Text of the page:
Daily Thought for: 13th February

SALVATION OF ISRAEL

Psalm 14. 1-7

In Psalm 8 David looks up at the heavens and is filled with wonder at the greatness and majesty of God. The climax of that psalm is, ‘how excellent is thy name in all the earth!’ When we look up to God it changes how we see things around us. Psalm 14 tells us the result if people refuse to see God above or around. Their lives become distorted, repulsive to God and hostile to other people. This is the progression recorded in Romans chapter 1, the deterioration of people who do not like to retain God in their knowledge.

But if these godless people refuse to look up and see God, they need to be warned that God looks down and sees them. His verdict on them is that they ‘have no knowledge’. They thought they had declared their independence and wisdom. Instead, they declare their moral and spiritual darkness as they reject God’s people along with God Himself.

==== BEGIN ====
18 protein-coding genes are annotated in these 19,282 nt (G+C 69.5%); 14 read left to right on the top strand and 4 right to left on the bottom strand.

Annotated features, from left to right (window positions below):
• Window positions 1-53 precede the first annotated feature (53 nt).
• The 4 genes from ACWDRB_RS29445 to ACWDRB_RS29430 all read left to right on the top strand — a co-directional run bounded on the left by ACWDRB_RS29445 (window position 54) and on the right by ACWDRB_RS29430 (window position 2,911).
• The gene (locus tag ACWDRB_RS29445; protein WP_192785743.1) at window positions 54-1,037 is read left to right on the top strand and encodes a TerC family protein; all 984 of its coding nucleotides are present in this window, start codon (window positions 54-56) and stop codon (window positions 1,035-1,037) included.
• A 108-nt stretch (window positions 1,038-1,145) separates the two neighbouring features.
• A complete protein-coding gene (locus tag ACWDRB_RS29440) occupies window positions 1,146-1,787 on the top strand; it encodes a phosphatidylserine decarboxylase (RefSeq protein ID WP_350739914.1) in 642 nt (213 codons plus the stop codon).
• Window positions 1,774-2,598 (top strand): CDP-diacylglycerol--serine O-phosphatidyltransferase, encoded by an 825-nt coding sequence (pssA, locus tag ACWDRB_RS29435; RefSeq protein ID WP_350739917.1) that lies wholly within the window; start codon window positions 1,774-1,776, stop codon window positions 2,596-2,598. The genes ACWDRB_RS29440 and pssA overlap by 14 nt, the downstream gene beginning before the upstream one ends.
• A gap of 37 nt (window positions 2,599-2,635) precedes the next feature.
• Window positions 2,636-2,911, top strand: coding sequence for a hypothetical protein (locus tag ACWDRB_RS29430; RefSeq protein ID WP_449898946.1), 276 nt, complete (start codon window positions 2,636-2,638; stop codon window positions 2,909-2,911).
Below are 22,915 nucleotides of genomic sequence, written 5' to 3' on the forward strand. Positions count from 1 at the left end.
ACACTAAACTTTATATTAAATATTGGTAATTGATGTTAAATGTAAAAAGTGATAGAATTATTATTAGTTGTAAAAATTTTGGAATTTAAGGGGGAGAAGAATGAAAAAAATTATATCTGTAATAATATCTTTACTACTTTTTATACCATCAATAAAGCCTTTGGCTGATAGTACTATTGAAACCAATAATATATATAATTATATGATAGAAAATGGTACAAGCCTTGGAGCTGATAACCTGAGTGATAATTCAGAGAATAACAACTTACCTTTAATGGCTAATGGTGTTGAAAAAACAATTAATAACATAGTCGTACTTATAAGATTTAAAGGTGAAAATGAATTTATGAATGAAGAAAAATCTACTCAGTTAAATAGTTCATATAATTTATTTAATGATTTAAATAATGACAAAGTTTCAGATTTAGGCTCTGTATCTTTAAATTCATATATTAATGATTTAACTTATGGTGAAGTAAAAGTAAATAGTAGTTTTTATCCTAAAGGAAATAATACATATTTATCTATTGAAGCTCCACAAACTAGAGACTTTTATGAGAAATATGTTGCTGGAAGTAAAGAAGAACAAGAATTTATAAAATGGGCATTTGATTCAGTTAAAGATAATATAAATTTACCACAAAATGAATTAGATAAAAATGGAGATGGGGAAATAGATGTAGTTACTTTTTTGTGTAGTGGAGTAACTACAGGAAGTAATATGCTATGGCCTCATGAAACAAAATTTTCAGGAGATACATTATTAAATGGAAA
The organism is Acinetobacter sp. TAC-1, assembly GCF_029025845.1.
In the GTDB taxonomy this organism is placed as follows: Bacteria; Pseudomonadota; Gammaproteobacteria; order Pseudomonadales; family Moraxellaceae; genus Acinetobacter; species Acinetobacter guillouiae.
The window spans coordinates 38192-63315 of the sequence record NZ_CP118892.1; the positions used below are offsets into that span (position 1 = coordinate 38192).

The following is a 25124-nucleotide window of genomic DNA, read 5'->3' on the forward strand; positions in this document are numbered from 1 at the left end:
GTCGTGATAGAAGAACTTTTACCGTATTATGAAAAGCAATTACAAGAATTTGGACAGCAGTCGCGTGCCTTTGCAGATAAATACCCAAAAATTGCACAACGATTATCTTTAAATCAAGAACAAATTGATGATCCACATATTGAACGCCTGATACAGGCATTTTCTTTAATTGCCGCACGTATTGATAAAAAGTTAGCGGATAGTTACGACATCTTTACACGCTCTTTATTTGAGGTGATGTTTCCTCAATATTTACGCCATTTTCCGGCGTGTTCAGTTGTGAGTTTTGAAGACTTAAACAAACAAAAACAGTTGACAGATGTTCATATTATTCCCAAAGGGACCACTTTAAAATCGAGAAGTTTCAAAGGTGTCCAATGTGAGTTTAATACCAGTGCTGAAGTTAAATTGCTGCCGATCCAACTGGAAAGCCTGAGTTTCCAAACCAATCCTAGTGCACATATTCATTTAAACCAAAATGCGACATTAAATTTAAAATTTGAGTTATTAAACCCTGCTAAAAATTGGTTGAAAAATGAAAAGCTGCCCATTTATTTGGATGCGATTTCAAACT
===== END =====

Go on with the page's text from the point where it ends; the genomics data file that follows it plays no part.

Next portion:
And their end? Great fear will be their lot, for God has undertaken the cause of the righteous, particularly the righteous poor. Those whom they have presumed to put to shame know God as their refuge. Out of Zion He will come who is the Salvation of Israel, a title by which He is known in a number of psalms. There is a striking expansion of the title in Isaiah 12. 2: ‘Behold, God is my salvation; I will trust, and not be afraid; for the Lord Jehovah is my strength and my song; he also is become my salvation’.

The ultimate fulfilment of the wish in verse 7, ‘Oh that the salvation of Israel were come out of Zion!’, will be the millennium. In many translations, the latter part of the verse reads: ‘When the Lord restores the fortunes of his people, let Jacob rejoice and Israel be glad!’, NIV. This prospect is calculated to move a pious Israelite to a firmer faith in God the Salvation of Israel. Wrongs will be righted; the cause of the righteous poor will be vindicated; Israel will be head of the nations and not the tail. Saints today can also look forward to ‘the revelation of Jesus Christ’, 1 Pet. 1. 7, Newberry margin. Instead of their present experience of reproach and shame, they will have ‘praise, honour and glory’ then.

 

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